DISTRIBUTION: Statewide. Most common in the prairie pothole region and along wooded streams in eastern and central North Dakota.
HABITAT: Prefer wooded areas especially near water. Commonly found in brush patches in the prairie pothole country long distances from any densely wooded area.
LIFE HISTORY: Mating occurs in late January or February. The young are born in April or May after a gestation period of approximately 63 days. The average litter size is four although litters range from three to seven. The raccoon den is usually in a hollow tree in wooded areas, but in open country it may be in an abandoned hole and is usually located in a brush patch. The young raccoons remain in the den for eight to ten weeks. Young raccoons remain in a family group with their mother until fall and occasionally enter the winter hibernation period together.
Raccoons weigh from 12 to 30 pounds with occasional large specimens to 36 or 38 pounds.
Raccoons are chiefly nocturnal, although they are sometimes active during the daytime, especially on cloudy days and in the spring. They den up during cold weather but will come out during warm periods even in the middle of the winter.
Raccoons are very adept climbers and often climb trees when pursued by dogs. They are also very good swimmers and spend much of their time in the vicinity of water.
FOOD HABITS: Raccoons are omnivorous, which means that they eat almost anything. A partial list of foods would include frogs, fish, small animals, crayfish, birds, insects, corn, nuts, fruit, berries, eggs, and poultry.
SUGGESTED TRAP SIZE: No 1 1/2 double longspring, No. 2 doublelong spring, No. 2 double underspring, No. 2 or No. 3 jump trap.
SUGGESTED BAITS: Fish, including sardines, herring, smelt or any fresh fish; flesh, (fresh or tainted); crayfish; frogs; and honey.
The raccoon is a highly intelligent animal, but not difficult to trap. The raccoon's insatiable curiosity, unquenchable appetite, and willingness to eat almost anything make it quite susceptible to the good trapper.
Like the mink, the raccoon is commonly found near water. Creeks and rivers with their accompanying woody cover are preferred by 'coons. They also frequent lake shores and pothole edges, especially if there is a dense thicket of brush or lots of tangled grass nearby.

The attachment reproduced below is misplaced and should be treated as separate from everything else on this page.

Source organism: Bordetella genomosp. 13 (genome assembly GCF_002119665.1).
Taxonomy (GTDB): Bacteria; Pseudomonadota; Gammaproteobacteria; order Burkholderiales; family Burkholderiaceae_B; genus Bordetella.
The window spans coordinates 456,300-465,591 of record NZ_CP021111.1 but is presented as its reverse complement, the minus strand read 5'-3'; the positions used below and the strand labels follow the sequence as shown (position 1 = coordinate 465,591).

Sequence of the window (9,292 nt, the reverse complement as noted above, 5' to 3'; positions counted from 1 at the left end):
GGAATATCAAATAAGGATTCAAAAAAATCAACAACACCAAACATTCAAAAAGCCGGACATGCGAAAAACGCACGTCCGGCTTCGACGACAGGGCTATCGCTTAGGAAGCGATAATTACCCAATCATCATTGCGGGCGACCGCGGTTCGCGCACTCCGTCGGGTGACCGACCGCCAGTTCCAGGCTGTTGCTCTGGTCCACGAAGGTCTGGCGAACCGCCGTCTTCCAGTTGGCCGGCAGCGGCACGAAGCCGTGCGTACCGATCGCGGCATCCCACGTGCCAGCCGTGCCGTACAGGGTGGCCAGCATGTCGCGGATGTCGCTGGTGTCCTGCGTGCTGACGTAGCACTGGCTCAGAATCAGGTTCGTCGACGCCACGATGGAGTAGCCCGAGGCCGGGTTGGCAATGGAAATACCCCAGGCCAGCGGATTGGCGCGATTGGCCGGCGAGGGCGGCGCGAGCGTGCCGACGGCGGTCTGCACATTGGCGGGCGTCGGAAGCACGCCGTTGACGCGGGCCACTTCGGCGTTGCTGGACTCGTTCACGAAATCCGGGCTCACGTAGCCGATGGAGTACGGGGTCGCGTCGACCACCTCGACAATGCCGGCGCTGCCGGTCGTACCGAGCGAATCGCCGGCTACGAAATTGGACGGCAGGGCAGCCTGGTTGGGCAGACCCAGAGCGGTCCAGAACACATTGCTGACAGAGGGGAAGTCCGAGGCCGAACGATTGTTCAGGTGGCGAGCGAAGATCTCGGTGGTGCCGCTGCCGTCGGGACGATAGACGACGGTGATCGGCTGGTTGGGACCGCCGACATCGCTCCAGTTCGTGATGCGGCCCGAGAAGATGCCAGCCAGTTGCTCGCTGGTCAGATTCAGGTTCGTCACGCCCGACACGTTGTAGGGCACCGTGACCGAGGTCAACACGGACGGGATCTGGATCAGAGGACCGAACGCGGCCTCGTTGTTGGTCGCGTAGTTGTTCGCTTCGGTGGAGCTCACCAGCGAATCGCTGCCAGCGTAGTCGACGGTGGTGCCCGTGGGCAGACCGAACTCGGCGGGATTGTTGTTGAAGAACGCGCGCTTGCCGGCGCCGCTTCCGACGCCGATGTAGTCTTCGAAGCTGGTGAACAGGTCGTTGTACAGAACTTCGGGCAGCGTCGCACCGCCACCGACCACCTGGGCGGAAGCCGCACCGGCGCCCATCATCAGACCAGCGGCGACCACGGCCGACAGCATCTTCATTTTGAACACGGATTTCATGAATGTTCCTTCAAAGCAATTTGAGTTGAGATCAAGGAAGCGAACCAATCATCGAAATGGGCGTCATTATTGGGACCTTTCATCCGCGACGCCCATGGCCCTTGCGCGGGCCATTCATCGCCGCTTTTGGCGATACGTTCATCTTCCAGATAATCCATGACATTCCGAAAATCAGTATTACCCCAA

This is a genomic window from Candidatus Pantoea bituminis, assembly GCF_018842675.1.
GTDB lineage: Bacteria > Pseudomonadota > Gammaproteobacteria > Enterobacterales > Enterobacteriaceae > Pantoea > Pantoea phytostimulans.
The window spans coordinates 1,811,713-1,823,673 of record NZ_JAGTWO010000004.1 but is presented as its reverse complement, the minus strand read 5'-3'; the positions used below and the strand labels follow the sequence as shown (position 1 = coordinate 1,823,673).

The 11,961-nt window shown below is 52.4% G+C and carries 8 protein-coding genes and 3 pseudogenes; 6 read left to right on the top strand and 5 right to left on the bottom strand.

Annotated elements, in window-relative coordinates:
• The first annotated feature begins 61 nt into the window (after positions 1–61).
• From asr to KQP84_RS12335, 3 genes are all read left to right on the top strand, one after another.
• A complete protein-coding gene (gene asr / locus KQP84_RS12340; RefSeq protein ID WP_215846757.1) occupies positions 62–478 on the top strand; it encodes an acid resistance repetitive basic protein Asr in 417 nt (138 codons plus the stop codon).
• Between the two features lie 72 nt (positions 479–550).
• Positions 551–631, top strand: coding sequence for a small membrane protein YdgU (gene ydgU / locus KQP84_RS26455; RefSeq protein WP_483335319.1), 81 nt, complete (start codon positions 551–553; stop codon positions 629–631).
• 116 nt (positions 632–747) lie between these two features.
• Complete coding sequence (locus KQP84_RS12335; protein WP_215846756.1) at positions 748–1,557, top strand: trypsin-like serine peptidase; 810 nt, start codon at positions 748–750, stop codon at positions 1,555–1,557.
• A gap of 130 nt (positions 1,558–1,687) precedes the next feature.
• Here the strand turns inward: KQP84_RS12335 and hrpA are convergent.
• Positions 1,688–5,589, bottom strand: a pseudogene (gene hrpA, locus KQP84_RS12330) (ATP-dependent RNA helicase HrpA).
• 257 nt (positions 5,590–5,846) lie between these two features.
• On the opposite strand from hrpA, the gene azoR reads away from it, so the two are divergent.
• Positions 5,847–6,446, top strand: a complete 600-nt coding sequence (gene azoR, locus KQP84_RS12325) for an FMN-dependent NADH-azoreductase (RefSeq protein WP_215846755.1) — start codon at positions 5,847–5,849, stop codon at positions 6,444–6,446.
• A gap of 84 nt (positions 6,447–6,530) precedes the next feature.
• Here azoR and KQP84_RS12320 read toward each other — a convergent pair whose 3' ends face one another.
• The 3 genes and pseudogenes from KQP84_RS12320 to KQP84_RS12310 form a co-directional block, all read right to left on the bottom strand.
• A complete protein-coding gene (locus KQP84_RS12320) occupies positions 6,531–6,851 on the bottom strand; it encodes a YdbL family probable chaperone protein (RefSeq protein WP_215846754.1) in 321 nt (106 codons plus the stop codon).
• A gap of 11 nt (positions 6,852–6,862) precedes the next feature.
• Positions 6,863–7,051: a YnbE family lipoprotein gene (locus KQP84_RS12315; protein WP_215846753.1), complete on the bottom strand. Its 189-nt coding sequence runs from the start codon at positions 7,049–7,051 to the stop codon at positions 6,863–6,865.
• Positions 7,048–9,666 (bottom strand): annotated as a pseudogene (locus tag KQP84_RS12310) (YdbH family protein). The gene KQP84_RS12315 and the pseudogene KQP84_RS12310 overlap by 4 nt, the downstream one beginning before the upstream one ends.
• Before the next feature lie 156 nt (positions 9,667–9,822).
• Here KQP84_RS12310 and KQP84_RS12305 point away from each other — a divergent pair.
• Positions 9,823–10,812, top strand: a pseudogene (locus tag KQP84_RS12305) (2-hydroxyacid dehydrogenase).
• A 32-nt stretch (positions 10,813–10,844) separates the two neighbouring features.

Blind sets near water are especially effective for raccoon as they like to work the water's edge looking for crayfish, clams or other food. Water sets for raccoon should be covered with an inch or two of water.
Raccoons have a very active mind and are an extremely curious animal. They will touch and investigate almost any bright object in the water. Trappers often take advantage of this habit by concealing all but the pan of a trap in the water and placing a bright piece of metal or aluminum foil on the pan.
A good blind set for raccoon is the "leaning log" set. Find (or place) a log that is partly in the water and partly on the bank. Cut a notch in the log to hold the trap so that it is just under the water. Raccoons like to wade out on such logs. This set is especially good on a small stream with the log crossing the stream where it is used as a bridge by the coon. This set also works well for mink.
The "pocket" set is useful in trapping 'coons although the hole must be larger than the one used for taking mink. Raccoons are often taken by concealing a trap under a piece of bait placed in a bush or small tree. "Cubby" sets are likewise effective as the raccoon must cross the trap site to get at the bait.
One of the most successful dry land sets for raccoons is the "dirt hole" set as described in the section on fox trapping. By using fresh fish or other raccoon bait, this set will take raccoon consistently. In making a dirt hole set for raccoon, it is not necessary to be as cautious as in setting for fox.
Raccoons are large and powerful animals. When caught, they lunge and leap about often breaking a weak trap chain or pulling loose from the trap. Many raccoon trappers prefer to use a drag rather than anchoring the trap to a stake. The drag (usually a piece of log or a long branch) gives when the animal pulls on the chain and doesn't allow the full force of the pull on the chain or trap. If a drag is used, it should be small enough so the animal can move it around but large enough to keep him from running off with it. Usually a drag will catch in the brush or grass and the animal does not go far. A grapple can also be used and works in much the same way. Drags or grapples should not be used in open country where there is no brush or thick grass for them to catch on.
Drowning sets are recommended for raccoon. When handling a live 'coon in the trap, be careful as they are quick and strong. Stun the animal with a rap on the nose with a stout stick, then kill it by drowning or by stepping on its chest and stopping the heart.